Countries and Citations

Update: Joe Palca produced a story on this paper for the series “Joe’s Big Idea”. The story was broadcast today (15/12/14) in NPR’s Morning Edition.

We live in a world dominated by rankings. Besides soccer teams, movies and restaurants, rankings of Universities and researchers have become commonplace.

The Scientific Wealth of Nations has been measured in many ways, all centered on a very simple idea: if a country producing a certain proportion of papers (pp) accrues a much larger proportion of citations (pc), then the country is producing high-quality science. Conversely, countries for which pc < pp would produce lower-quality research.

This appealing simplicity, however, conceals one of the most important factors determining the influence of a scientific article, the journal where it was published. Clearly, publishing a paper in Nature would guarantee a much wider audience than that reached by The Bulletin of Koala Research — even for papers of the same quality.

We thus took 1.25M articles in eight disciplines (from 1996 to 2012), and parsed the country of affiliation of all the authors. We then measured how the country(ies) of affiliation influenced the journal placement (i.e., where was the paper published) and the citation performance (i.e., whether the article received more or fewer citations than its “peers”). Differently from other studies, we kept a tally for each possible combination of countries, such that we can see which international collaborations are more effective.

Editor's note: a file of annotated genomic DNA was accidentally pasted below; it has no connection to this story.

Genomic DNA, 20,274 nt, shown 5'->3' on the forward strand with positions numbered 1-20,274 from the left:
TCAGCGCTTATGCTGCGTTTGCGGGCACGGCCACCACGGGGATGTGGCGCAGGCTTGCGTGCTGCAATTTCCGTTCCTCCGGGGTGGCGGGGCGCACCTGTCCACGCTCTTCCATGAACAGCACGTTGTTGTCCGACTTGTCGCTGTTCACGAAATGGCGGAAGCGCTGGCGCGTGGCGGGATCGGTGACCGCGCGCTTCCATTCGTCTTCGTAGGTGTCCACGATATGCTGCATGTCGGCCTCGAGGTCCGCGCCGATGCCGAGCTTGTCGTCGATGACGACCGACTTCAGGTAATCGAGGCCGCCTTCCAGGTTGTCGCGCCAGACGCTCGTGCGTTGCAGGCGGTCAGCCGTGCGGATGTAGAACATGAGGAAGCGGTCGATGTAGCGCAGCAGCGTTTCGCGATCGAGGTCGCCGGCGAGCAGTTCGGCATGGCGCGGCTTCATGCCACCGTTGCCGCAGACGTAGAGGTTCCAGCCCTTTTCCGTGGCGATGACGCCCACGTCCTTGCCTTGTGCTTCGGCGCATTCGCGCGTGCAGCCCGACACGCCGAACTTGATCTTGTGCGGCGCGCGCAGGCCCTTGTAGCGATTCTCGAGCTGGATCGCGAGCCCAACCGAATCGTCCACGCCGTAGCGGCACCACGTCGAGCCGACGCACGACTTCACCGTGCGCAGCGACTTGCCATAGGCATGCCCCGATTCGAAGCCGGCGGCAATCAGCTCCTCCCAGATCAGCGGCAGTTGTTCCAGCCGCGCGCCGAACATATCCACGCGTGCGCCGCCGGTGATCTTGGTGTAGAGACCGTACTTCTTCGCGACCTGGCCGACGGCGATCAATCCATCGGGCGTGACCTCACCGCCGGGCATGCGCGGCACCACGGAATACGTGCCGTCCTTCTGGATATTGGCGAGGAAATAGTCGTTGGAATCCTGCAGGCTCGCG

Effect of country(ies) of affiliation on the journal placement in ecology
Effect of country(ies) of affiliation on the journal placement in ecology. Clearly, we should collaborate with people in Switzerland!

The paper was published today in PLoS One:

Matthew J. Smith, Cody Weinberger, Emilio M. Bruna and Stefano Allesina
The Scientific Impact of Nations: Journal Placement and Citation Performance
PLoS One 9(10):e109195

Here’s the press release on the Computation Institute website.

Some afterthoughts:

  • Originally, we thought of measuring the effect of the institution (rather than country) of affiliation—how much is an Oxford affiliation worth? We’re sufficiently proficient in regular expressions to distinguish India from Indiana, but affiliations like The Miami University in Oxford, Ohio made us decide to stick with countries.
  • In the paper, we start by talking about the 1982 study by Peters and Ceci. This is one of the most intriguing paper I’ve ever seen, and even the lengthy commentary (you can find here) is a pleasure to read.
  • In hindsight, we should have changed our own affiliations to the wonderful ones used by Peters & Ceci. The Northern Plain Center for Human Potential sounds just right!

Robots in Hiring Committees

When I sit in a hiring committee, I ask myself: is it even possible to predict who’s going to be a good scientist by looking at a CV? It turns out that yes, it is possible.

A piece in Nature on the delicate topic of measuring scientists productivity. Daniel Acuna, Konrad Kording and I tried to predict the future h-index of neuroscientists. You can find the article here:

Daniel E. Acuna, Stefano Allesina & Konrad P. Kording
Future impact: Predicting scientific success
Nature 489, 201–202

Nature has an editorial on this work:
Count on me

Some of the coverage:
The Chronicle of Higher Education